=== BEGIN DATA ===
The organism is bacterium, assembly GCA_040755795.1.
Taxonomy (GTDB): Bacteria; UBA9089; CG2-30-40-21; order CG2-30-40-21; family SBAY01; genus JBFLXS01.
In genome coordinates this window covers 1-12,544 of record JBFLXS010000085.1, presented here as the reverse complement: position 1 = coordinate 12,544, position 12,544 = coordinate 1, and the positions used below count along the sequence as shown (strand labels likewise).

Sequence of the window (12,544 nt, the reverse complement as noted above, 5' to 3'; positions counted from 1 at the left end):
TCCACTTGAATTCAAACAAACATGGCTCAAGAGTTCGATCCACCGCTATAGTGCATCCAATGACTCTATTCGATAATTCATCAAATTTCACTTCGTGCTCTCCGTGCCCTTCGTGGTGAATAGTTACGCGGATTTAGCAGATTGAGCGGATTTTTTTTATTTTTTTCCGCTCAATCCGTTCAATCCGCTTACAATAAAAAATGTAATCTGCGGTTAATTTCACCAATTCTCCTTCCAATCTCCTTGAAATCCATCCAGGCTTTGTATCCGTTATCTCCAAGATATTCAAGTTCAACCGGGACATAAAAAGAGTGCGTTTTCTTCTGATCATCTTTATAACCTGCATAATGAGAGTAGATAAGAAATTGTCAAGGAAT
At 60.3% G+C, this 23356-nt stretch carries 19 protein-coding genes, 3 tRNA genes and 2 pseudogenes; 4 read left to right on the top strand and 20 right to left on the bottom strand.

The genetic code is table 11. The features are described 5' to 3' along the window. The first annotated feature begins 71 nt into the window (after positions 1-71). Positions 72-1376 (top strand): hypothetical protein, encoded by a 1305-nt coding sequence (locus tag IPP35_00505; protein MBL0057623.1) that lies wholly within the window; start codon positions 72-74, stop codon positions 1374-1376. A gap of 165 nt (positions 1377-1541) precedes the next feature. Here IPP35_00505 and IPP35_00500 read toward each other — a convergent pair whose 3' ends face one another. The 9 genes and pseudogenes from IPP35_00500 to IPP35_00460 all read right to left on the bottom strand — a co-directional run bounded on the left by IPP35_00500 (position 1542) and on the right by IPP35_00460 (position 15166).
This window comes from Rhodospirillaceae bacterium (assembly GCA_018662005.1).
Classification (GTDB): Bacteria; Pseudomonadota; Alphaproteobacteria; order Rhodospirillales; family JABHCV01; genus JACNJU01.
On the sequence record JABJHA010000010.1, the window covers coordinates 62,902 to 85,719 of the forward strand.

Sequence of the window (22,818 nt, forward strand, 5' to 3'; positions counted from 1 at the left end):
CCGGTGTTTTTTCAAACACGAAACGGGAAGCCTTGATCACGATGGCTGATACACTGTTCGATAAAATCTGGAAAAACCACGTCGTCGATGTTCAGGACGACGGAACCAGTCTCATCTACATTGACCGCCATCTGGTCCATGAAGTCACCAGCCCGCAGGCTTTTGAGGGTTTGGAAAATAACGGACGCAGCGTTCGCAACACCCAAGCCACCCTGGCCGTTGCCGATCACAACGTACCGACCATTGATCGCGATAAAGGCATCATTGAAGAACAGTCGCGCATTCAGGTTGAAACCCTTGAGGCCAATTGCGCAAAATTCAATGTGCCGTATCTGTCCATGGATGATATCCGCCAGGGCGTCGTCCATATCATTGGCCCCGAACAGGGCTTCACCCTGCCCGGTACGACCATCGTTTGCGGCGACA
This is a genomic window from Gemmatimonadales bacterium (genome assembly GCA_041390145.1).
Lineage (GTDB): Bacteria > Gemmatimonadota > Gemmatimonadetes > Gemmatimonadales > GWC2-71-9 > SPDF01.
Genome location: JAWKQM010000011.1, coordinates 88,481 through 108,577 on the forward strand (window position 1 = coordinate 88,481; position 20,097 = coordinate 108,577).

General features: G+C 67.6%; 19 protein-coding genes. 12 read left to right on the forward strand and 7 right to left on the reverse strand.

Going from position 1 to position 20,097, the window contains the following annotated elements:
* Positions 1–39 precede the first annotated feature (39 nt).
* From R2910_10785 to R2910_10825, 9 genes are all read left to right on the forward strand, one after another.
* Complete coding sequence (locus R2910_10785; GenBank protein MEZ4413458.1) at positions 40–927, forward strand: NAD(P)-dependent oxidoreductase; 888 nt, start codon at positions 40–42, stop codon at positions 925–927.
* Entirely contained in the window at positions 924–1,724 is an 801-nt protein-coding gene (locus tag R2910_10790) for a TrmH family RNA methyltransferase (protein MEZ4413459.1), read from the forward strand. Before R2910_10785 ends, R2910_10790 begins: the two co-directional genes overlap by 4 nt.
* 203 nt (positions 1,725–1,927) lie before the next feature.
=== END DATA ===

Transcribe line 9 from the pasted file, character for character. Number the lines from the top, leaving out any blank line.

Classification (GTDB): Bacteria; Pseudomonadota; Alphaproteobacteria; order Rhodospirillales; family JABHCV01; genus JACNJU01.